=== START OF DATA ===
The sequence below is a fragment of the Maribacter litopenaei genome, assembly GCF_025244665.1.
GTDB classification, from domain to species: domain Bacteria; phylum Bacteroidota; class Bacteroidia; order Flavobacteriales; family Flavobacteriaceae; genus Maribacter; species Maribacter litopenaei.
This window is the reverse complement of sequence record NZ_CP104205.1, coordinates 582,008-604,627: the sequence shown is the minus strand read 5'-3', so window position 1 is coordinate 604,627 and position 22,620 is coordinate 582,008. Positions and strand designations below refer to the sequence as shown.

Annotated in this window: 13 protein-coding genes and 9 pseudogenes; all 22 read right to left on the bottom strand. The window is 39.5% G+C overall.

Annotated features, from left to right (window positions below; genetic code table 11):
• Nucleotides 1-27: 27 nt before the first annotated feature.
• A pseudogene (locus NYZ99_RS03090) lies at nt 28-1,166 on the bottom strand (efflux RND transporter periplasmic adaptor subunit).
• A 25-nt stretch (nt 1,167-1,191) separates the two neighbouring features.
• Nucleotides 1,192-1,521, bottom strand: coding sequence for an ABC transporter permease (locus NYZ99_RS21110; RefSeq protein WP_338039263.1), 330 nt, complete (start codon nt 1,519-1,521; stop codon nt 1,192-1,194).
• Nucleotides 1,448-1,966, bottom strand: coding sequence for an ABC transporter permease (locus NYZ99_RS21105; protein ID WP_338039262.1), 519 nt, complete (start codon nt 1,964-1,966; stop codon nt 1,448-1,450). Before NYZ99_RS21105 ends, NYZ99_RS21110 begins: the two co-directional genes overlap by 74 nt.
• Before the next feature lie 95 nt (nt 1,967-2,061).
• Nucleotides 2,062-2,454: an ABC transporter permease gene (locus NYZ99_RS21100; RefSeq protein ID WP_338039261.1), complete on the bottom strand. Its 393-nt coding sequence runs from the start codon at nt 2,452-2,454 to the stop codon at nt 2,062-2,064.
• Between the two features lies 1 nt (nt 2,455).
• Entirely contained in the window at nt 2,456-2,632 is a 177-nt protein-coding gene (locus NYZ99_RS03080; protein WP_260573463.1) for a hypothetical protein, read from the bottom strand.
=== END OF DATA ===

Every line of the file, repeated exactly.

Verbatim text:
The sequence below is a fragment of the Maribacter litopenaei genome, assembly GCF_025244665.1.
GTDB classification, from domain to species: domain Bacteria; phylum Bacteroidota; class Bacteroidia; order Flavobacteriales; family Flavobacteriaceae; genus Maribacter; species Maribacter litopenaei.
This window is the reverse complement of sequence record NZ_CP104205.1, coordinates 582,008-604,627: the sequence shown is the minus strand read 5'-3', so window position 1 is coordinate 604,627 and position 22,620 is coordinate 582,008. Positions and strand designations below refer to the sequence as shown.

Annotated in this window: 13 protein-coding genes and 9 pseudogenes; all 22 read right to left on the bottom strand. The window is 39.5% G+C overall.

Annotated features, from left to right (window positions below; genetic code table 11):
• Nucleotides 1-27: 27 nt before the first annotated feature.
• A pseudogene (locus NYZ99_RS03090) lies at nt 28-1,166 on the bottom strand (efflux RND transporter periplasmic adaptor subunit).
• A 25-nt stretch (nt 1,167-1,191) separates the two neighbouring features.
• Nucleotides 1,192-1,521, bottom strand: coding sequence for an ABC transporter permease (locus NYZ99_RS21110; RefSeq protein WP_338039263.1), 330 nt, complete (start codon nt 1,519-1,521; stop codon nt 1,192-1,194).
• Nucleotides 1,448-1,966, bottom strand: coding sequence for an ABC transporter permease (locus NYZ99_RS21105; protein ID WP_338039262.1), 519 nt, complete (start codon nt 1,964-1,966; stop codon nt 1,448-1,450). Before NYZ99_RS21105 ends, NYZ99_RS21110 begins: the two co-directional genes overlap by 74 nt.
• Before the next feature lie 95 nt (nt 1,967-2,061).
• Nucleotides 2,062-2,454: an ABC transporter permease gene (locus NYZ99_RS21100; RefSeq protein ID WP_338039261.1), complete on the bottom strand. Its 393-nt coding sequence runs from the start codon at nt 2,452-2,454 to the stop codon at nt 2,062-2,064.
• Between the two features lies 1 nt (nt 2,455).
• Entirely contained in the window at nt 2,456-2,632 is a 177-nt protein-coding gene (locus NYZ99_RS03080; protein WP_260573463.1) for a hypothetical protein, read from the bottom strand.